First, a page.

When you are a woman, first you need to understand who is genuinely being helpful and who is seeing you as a romantic opportunity. This “romantic lens” critique sometimes surprises people who think it should be viewed as endearing or complimentary. It isn’t. It just means someone saw a woman who plays the same game as they do and decided that was enough to make her their ideal partner. It is incredibly dehumanizing, and it makes us feel like who we are doesn’t matter, as long as we are women and play the same game as they do.

After you weed out who is just seeing you as a “girlfriend opportunity”, there aren’t many people left. And you quickly start to realize that people just don’t engage with you in the same way they engage with other players who aren’t women. They don’t include you in anything, they don’t ask for your opinion on decks, or ask you to scrim. Your presence there is mostly ignored, until you make yourself known and present.

Many friends of mine have explained this to me as in, “gamers just don’t know how to talk to a woman”. Or that they fear being rejected, even if they’re not pursuing us romantically - they just don’t want to be rejected by a woman in any situation. Some think it’s best to not say anything to us, as it can be “twisted and interpreted as sexual assault in this #MeToo era”, which is a flawed argument. In the words of Michaela Coel in her incredible HBO series, “I May Destroy You”, the experience related taunts us with the very real feeling that harassers know exactly what they’re doing:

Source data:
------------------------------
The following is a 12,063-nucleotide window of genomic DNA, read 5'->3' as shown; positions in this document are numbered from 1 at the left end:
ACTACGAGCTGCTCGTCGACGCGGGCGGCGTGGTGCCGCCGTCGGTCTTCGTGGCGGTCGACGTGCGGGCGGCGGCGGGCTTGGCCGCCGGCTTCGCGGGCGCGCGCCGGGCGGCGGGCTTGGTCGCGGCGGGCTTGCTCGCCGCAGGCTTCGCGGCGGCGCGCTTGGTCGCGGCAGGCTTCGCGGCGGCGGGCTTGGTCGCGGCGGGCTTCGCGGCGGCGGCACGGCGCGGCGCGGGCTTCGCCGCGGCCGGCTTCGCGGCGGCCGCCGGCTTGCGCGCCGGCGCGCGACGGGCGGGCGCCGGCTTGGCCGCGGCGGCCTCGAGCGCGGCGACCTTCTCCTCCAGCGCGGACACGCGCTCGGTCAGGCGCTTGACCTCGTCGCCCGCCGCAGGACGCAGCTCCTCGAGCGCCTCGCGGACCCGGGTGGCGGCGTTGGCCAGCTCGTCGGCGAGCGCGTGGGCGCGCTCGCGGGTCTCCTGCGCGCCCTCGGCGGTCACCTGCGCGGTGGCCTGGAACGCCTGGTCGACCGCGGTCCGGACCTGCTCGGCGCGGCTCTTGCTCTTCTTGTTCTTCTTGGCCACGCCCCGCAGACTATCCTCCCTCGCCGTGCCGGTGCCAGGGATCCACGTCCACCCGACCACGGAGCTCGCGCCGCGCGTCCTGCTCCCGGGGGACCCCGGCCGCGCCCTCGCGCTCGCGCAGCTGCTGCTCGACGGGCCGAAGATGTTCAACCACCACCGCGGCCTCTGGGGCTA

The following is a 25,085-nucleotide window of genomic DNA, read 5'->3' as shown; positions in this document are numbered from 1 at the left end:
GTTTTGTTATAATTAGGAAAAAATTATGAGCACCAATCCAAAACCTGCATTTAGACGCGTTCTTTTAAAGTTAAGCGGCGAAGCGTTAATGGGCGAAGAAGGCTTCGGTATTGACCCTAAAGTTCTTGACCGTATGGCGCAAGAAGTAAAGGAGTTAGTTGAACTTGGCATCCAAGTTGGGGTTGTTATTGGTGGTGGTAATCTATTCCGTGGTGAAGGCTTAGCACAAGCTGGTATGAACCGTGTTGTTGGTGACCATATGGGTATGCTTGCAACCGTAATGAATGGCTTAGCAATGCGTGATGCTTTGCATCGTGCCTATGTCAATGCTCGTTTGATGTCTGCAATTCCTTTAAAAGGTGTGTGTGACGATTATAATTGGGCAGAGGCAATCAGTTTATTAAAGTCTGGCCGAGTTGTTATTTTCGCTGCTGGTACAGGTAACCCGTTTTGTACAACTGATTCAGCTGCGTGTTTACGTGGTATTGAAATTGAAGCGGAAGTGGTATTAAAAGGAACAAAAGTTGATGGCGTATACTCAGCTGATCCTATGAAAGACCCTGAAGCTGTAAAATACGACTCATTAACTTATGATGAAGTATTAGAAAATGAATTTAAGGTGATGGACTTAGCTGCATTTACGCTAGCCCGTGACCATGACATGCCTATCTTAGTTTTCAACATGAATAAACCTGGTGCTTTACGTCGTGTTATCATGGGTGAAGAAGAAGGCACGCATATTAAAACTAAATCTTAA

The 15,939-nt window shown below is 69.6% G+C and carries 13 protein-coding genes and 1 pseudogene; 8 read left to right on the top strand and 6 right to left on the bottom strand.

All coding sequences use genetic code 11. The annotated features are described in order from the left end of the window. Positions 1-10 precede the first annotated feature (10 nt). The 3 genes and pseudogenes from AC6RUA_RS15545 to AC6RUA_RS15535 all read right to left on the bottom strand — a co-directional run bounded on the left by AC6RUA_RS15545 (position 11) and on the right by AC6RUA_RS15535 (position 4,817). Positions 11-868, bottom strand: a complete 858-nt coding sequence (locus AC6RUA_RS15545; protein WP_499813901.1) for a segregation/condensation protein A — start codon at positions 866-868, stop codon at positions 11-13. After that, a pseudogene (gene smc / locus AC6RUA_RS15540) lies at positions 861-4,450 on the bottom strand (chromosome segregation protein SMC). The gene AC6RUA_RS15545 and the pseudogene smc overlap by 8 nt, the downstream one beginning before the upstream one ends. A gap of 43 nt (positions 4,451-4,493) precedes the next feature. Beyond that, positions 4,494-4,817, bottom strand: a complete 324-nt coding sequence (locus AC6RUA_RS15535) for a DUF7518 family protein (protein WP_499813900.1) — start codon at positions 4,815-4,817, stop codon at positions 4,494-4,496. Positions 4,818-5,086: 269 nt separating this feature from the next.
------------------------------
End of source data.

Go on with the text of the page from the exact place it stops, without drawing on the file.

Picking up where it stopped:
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I’m not here to tell you that there aren’t genuine cases in which something was misinterpreted or there was malice involved by the part of the person reporting the harassment. However, when 1 out of 6 women have experienced sexual assault, and false accusations range from 2% to 10%, according to recent studies, we must understand that not speaking to any women won’t solve the problem - it will just create another. Not having women in these spaces will make all the issues I’ve commented so far worse and even more ignored, as relating these experiences to non-women spaces will be even harder.

The default experience is feeling like you’re in a huge party and don’t know anyone. No one talks to you, and the ones that do are often looking at you like a woman first, and not a player. This experience is hard to describe, but I’ll do my best to represent it.